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  • Should I Ice My Injury?

    blue ice pack on ankle

    I’m often asked about icing injuries when inflammation is present. The question is never “should I”, but how often and for how long. In order to answer those questions, and to really understand the answer, you need to know a little about the inflammatory and healing processes. I promise to keep it super simple. And short(ish).

    First, inflammation is not the enemy. It’s actually a natural and necessary process that happens whenever we have an injury, illness, or infection. Second, it triggers all sorts of other processes that not only aid in, but actually are responsible for, the healing process. That healing process starts with acute inflammation.

    Acute Inflammation

    Here’s what happens when you injure yourself or get an infection:

    • Blood vessels dilate to bring more blood to the area. That blood brings special enzymes and cells that clean up the injured/damaged tissue (or kill off invading organisms like bacteria and viruses) and eventually create new healthy tissue if needed.
    • Blood vessel and cell membranes become more permeable so all those enzymes, proteins, and cells can get out of the blood vessels and into the tissue to do their thing.
    • The injured area becomes swollen as a result of all the extra fluid that was carried in via the dilated blood vessels that’s now in the tissue via the permeable membranes.
    • The swelling protects the area from further damage by making it difficult for you to move the injured area or for invading organisms to move through the tissue to infect new areas.

    You know an area has acute inflammation if it has:

    • Warmth
    • Redness
    • Swelling
    • Pain

    Once the inflammatory process is well under way, the repair phase can start.


    The repair phase is when the damaged tissue (or infection) is destroyed and removed from the area by macrophages and new tissue is formed by fibroblasts. Interestingly, the fibroblasts are anti-inflammatory. That means as your tissue is repaired, the inflammatory process comes under control and starts to resolve. This can start as early as 3 days after an injury.

    The shiny, new, repaired tissue is different than the original tissue. That means that once your injury is repaired, the body has to adapt to this new tissue and possibly regain strength if the injury was serious enough. That leads the body into the adaptation phase.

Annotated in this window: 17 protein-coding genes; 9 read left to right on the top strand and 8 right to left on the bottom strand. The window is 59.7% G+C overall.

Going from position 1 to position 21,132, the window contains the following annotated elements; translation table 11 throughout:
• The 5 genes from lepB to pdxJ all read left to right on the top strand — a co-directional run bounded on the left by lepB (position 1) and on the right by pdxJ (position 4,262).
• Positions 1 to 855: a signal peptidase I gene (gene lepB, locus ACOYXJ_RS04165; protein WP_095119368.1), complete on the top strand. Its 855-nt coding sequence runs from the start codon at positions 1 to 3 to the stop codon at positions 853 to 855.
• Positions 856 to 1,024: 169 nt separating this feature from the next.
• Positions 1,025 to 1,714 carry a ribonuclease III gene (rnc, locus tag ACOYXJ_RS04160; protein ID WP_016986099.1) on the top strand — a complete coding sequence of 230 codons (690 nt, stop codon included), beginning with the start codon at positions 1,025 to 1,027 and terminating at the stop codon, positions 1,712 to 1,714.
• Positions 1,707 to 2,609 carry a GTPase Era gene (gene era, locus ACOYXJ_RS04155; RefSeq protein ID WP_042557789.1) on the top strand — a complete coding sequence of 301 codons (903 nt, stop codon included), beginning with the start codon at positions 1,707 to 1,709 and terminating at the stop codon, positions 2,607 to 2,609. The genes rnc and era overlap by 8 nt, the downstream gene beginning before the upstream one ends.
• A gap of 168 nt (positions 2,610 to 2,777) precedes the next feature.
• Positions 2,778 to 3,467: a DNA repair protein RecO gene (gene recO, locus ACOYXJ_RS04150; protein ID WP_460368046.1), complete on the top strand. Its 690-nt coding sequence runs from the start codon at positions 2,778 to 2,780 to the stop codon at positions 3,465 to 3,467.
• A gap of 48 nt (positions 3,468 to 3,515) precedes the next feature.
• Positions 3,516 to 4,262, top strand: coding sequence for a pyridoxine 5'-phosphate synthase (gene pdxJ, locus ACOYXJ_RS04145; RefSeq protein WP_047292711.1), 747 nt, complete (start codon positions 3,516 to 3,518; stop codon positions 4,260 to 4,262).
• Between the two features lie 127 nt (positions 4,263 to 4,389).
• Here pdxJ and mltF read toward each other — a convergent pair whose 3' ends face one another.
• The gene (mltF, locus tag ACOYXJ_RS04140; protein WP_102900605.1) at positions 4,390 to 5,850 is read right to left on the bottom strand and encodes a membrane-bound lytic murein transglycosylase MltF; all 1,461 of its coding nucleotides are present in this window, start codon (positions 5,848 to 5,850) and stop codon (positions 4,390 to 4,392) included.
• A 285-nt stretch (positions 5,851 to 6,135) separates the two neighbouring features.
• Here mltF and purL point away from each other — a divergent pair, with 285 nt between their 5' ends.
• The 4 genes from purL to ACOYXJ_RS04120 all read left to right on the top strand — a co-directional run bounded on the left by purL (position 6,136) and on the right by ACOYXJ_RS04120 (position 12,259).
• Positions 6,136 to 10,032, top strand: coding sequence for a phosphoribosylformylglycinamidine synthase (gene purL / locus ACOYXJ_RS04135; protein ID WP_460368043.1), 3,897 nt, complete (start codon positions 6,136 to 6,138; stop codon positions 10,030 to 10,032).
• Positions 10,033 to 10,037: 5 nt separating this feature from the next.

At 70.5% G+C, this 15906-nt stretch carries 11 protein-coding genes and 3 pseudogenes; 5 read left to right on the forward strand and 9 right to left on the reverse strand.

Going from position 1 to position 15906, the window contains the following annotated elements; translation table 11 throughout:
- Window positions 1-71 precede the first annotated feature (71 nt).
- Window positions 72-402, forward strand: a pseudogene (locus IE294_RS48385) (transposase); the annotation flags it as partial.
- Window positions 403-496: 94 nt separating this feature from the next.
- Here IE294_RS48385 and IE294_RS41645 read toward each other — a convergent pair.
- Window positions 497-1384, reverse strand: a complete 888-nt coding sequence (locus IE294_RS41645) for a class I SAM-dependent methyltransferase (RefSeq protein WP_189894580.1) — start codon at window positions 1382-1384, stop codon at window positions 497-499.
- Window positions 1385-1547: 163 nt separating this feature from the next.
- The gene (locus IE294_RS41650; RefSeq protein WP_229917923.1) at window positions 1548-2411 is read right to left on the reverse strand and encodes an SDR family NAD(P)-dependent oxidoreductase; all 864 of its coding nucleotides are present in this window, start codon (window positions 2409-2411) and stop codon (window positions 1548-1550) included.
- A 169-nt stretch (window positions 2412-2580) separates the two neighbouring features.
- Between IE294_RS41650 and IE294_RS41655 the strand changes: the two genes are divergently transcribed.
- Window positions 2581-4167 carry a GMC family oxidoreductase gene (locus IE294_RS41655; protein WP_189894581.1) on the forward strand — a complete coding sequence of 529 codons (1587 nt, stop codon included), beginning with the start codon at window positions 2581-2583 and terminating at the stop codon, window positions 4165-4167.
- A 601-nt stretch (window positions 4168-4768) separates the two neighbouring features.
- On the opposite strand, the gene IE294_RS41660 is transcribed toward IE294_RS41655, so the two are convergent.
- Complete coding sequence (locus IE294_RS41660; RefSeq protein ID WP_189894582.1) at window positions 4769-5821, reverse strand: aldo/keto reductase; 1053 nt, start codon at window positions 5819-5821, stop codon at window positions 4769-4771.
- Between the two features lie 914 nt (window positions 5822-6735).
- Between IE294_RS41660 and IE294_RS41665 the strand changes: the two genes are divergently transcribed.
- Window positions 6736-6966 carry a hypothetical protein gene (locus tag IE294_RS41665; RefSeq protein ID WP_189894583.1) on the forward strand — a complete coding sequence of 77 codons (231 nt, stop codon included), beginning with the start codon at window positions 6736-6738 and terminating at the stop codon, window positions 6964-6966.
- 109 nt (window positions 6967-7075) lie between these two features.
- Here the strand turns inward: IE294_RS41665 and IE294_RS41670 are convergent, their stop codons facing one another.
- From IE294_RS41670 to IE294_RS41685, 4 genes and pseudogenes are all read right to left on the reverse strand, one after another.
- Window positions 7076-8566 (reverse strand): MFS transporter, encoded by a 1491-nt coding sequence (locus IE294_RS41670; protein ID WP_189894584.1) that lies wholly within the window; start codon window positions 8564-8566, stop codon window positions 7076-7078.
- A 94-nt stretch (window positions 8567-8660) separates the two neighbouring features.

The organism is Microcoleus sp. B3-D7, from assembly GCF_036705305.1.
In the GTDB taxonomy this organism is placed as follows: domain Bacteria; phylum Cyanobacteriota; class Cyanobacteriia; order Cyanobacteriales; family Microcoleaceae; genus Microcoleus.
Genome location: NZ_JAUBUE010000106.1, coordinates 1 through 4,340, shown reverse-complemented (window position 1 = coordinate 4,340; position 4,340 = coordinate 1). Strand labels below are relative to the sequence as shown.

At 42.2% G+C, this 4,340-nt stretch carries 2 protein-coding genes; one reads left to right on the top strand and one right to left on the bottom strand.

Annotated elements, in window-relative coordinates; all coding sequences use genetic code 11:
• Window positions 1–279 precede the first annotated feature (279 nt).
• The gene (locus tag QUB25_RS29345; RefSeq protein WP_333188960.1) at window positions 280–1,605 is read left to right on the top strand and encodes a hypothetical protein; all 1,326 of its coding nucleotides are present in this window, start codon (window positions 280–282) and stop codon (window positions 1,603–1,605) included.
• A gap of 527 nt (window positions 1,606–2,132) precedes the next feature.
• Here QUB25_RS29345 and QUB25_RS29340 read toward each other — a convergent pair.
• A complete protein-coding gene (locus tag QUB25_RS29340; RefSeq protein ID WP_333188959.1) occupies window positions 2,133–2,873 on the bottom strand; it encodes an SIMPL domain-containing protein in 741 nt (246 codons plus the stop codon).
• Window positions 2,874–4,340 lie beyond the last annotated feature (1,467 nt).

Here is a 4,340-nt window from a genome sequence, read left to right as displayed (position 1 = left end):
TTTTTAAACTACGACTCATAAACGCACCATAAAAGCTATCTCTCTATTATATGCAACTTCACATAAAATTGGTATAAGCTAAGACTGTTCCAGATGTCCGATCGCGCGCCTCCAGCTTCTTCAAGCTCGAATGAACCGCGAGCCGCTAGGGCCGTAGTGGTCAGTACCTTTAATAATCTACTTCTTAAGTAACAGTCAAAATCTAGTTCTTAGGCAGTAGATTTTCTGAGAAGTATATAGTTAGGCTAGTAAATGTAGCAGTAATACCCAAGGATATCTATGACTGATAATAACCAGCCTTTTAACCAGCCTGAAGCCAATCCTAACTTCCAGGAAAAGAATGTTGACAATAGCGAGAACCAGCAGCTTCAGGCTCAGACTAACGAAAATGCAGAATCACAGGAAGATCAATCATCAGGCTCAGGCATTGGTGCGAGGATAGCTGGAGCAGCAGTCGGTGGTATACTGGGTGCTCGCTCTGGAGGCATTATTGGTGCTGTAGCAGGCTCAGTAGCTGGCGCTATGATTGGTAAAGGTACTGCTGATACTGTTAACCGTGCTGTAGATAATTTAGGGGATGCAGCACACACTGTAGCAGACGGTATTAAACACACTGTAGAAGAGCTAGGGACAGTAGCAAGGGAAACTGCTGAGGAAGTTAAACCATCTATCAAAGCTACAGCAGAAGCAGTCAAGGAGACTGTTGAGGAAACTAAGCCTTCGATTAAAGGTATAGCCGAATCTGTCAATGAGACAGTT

Once the area is repaired and new tissue has been laid down, the area needs to be cleaned up. So, the immune system switches gears and instead of damaged tissue being broken down and removed, the first responder cells get broken down and removed.

    But cleanup is only one part of adaptation. The second part is the continued build up and strengthening of the new tissue.

    Finally, there’s the actual adaptation or normalization. This is when the body gets used to the new sensations and movement possibilities. Remember, the repaired tissue (i.e. scar) is not only different to the original tissue, but the area has just gone through a wide range of sensations and lack of movement possibilities.

    Your body goes through most of this through this process when you actually use the recovering area. The mechanical forces generated by using it help to strengthen the area and adapt the body, but the neurological input that results from use helps the brain adapt to the new normal. The more it’s used, the greater the eventual possibilities. Rest is only beneficial during the acute inflammation phase.

    To Ice or Not to Ice Your Injury

    The old wisdom was to Rest, Ice, Compress, and Elevate (RICE) an injury but not anymore. Now we know that inflammation isn’t pathological, but actually helpful. The new wisdom is to only ice as needed to reduce pain to a tolerable level.


    Inflammation is good. Without it the body can’t heal or protect itself. It’s normally self-limiting and self- regulating. Because of that, we don’t want to interfere with the process more than absolutely necessary. So… don’t ice unless the pain is so bad you can’t stand it.